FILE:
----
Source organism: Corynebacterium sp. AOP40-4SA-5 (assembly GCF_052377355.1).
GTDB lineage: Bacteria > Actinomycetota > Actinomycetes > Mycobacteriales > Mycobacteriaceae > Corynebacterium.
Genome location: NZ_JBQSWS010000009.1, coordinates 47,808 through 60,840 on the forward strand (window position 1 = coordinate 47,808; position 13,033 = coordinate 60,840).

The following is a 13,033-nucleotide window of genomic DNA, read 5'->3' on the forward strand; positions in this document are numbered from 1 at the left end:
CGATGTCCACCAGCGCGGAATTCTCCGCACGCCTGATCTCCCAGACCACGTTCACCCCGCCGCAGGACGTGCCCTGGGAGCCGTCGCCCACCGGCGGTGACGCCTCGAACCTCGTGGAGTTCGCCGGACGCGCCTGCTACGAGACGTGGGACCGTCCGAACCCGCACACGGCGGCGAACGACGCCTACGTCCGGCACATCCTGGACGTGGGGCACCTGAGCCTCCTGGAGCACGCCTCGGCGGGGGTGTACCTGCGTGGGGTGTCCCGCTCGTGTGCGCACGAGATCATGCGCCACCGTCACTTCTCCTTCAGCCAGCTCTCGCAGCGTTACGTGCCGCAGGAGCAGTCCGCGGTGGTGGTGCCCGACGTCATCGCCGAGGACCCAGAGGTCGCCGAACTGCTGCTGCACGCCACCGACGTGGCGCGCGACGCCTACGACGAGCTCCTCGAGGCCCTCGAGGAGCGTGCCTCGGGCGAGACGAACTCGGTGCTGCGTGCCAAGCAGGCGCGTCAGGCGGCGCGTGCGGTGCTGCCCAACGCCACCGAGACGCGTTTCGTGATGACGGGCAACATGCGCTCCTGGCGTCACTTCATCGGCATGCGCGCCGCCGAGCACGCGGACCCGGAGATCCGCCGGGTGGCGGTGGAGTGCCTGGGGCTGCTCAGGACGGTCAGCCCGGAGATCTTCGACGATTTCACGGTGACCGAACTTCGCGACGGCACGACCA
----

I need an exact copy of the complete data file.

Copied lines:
Source organism: Corynebacterium sp. AOP40-4SA-5 (assembly GCF_052377355.1).
GTDB lineage: Bacteria > Actinomycetota > Actinomycetes > Mycobacteriales > Mycobacteriaceae > Corynebacterium.
Genome location: NZ_JBQSWS010000009.1, coordinates 47,808 through 60,840 on the forward strand (window position 1 = coordinate 47,808; position 13,033 = coordinate 60,840).

The following is a 13,033-nucleotide window of genomic DNA, read 5'->3' on the forward strand; positions in this document are numbered from 1 at the left end:
CGATGTCCACCAGCGCGGAATTCTCCGCACGCCTGATCTCCCAGACCACGTTCACCCCGCCGCAGGACGTGCCCTGGGAGCCGTCGCCCACCGGCGGTGACGCCTCGAACCTCGTGGAGTTCGCCGGACGCGCCTGCTACGAGACGTGGGACCGTCCGAACCCGCACACGGCGGCGAACGACGCCTACGTCCGGCACATCCTGGACGTGGGGCACCTGAGCCTCCTGGAGCACGCCTCGGCGGGGGTGTACCTGCGTGGGGTGTCCCGCTCGTGTGCGCACGAGATCATGCGCCACCGTCACTTCTCCTTCAGCCAGCTCTCGCAGCGTTACGTGCCGCAGGAGCAGTCCGCGGTGGTGGTGCCCGACGTCATCGCCGAGGACCCAGAGGTCGCCGAACTGCTGCTGCACGCCACCGACGTGGCGCGCGACGCCTACGACGAGCTCCTCGAGGCCCTCGAGGAGCGTGCCTCGGGCGAGACGAACTCGGTGCTGCGTGCCAAGCAGGCGCGTCAGGCGGCGCGTGCGGTGCTGCCCAACGCCACCGAGACGCGTTTCGTGATGACGGGCAACATGCGCTCCTGGCGTCACTTCATCGGCATGCGCGCCGCCGAGCACGCGGACCCGGAGATCCGCCGGGTGGCGGTGGAGTGCCTGGGGCTGCTCAGGACGGTCAGCCCGGAGATCTTCGACGATTTCACGGTGACCGAACTTCGCGACGGCACGACCA